Project Breakout (Brighouse, Yorkshire): Operation Clearsafe

Having heard good things about Project Breakout‘s newest game, I was keen to try it out. All I needed was the right set of friends to be around – teammates who were up for visiting something that’s clearly got a strong scare element! The good news for previous visitors to Project Breakout is that this game is down in the basement of the building, so you don’t need to climb up four flights of stairs to play. Woohoo!

The game starts off with a fairly lengthy briefing that goes through the usual health and safety rules but also covers the scares you’ll encounter. At the time, I was intrigued by how the different sorts of interactions they mentioned might affect our game but, once we were inside, it became apparent that there’s really just one simple rule when it comes to the scares. That felt like a missed opportunity because, when I’ve played games with multiple interactions in the past, that’s always been one of the most enjoyable parts of the experience.

What it does mean is that players don’t need to be too worried about the scare side of this game. If you’re of a nervous disposition, then I can tell you this: it’s reasonably straightforward to ensure that you don’t get confronted too directly while still experiencing the tension it brings. As long as you’ve got one brave person, you’ll probably be OK… And, yes, there are some jump scares thrown in.

The layout is one of the most interesting you’re likely to encounter in a British escape room. It’s extensive, with several small spaces to explore and, while the decoration is fairly sparse, the fact that we kept on finding new avenues to investigate kept our interest.

The flipside of that is that you can’t have many puzzles per area and, in turn, there’s a natural tendency for the puzzle flow to be quite linear. If linearity puts you off a game, it’s worth mentioning that they’ve done a good job of combating that by making use of the ever-increasing space you’re exploring to add a little more complexity to the later solves. There’s also the injection of the jump scares from time to time to keep you on your toes.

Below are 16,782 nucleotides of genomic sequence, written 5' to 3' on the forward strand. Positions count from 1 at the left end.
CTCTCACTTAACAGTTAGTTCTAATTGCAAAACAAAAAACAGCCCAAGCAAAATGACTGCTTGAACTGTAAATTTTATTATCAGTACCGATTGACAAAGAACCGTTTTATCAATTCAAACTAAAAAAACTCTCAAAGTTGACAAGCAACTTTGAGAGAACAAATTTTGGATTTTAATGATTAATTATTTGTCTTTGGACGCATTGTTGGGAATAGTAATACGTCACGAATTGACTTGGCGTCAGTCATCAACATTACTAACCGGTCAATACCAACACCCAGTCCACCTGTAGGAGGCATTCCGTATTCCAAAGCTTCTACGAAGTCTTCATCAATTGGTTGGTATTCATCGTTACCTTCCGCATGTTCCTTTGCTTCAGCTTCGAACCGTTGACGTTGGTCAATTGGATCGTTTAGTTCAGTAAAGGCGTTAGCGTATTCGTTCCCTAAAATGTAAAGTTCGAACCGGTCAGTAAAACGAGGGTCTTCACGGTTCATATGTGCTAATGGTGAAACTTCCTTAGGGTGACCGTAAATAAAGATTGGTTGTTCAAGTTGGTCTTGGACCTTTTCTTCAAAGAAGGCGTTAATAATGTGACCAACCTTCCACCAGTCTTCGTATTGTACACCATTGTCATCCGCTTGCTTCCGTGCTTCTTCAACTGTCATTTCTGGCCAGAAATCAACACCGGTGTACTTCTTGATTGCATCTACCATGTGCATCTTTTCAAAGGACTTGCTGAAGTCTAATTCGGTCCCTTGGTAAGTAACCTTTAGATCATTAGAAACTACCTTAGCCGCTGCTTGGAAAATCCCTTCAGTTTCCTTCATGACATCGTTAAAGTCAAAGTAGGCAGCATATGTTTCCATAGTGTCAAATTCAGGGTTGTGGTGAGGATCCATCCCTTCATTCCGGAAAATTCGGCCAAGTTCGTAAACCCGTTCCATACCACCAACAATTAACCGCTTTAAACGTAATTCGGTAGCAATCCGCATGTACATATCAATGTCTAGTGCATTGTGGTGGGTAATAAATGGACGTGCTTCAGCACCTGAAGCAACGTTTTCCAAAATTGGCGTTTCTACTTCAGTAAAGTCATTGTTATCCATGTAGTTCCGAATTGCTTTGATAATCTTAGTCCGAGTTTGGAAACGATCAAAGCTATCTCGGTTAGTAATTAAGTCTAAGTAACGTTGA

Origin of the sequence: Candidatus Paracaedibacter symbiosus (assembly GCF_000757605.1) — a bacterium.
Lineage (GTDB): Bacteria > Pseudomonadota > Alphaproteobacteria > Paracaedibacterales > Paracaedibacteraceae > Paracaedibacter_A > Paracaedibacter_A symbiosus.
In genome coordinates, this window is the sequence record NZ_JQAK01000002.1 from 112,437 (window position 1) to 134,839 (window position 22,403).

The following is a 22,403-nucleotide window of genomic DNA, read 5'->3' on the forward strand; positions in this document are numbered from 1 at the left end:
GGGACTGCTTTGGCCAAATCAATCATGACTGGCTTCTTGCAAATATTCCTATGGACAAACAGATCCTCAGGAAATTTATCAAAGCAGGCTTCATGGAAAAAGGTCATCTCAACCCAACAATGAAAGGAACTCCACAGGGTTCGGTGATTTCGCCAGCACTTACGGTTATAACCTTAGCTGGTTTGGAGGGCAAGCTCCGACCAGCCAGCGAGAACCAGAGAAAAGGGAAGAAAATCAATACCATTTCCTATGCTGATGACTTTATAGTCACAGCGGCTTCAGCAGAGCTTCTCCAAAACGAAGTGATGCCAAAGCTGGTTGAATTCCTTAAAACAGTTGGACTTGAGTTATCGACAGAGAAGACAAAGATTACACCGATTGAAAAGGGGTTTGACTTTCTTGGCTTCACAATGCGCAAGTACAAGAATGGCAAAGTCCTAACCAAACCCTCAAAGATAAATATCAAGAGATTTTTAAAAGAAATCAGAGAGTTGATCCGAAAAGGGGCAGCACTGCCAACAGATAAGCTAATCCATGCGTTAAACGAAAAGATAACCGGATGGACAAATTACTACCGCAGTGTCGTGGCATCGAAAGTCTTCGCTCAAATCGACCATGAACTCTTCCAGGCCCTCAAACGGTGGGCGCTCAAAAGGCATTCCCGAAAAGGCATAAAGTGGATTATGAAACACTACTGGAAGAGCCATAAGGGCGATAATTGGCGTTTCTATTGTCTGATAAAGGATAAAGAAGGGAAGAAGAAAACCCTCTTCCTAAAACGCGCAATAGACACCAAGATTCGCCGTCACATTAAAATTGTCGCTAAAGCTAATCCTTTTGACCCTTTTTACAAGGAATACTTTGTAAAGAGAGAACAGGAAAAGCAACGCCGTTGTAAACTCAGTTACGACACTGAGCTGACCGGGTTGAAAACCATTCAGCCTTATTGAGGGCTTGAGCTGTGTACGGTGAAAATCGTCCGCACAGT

The finale sees you undertaking a mad rush of similarly-styled puzzles, which helps to build up some adrenaline. Unfortunately, that’s lost a little during the very last moment of the game, when you have to wait for a light to change colour in order to confirm your escape. Our GM very kindly let us see the corresponding fail scenario, and the winning sequence just wasn’t in the same league. It’s great to see designers focusing on making the losing sequence memorable, even if it left me a little jealous!

Verdict –

Operation Clearsafe is a fun experience with logical puzzles that should appeal to players as long as they’re happy with mild scares. There’s an interesting layout that helps keep players engaged, although the linear puzzle flow may leave you feeling a little bit blocked, particularly with larger teams.

Our team of three got out with around 15 minutes remaining and having taken a single clue for something that I’d call a search fail were it not for the fact that it didn’t really require any searching… The number of players you take along is probably more about how scary you’d find the experience. If dim lighting scares you, then you should take a large team but, if you like full-on scare attractions, then stick to the smaller end of the scale.

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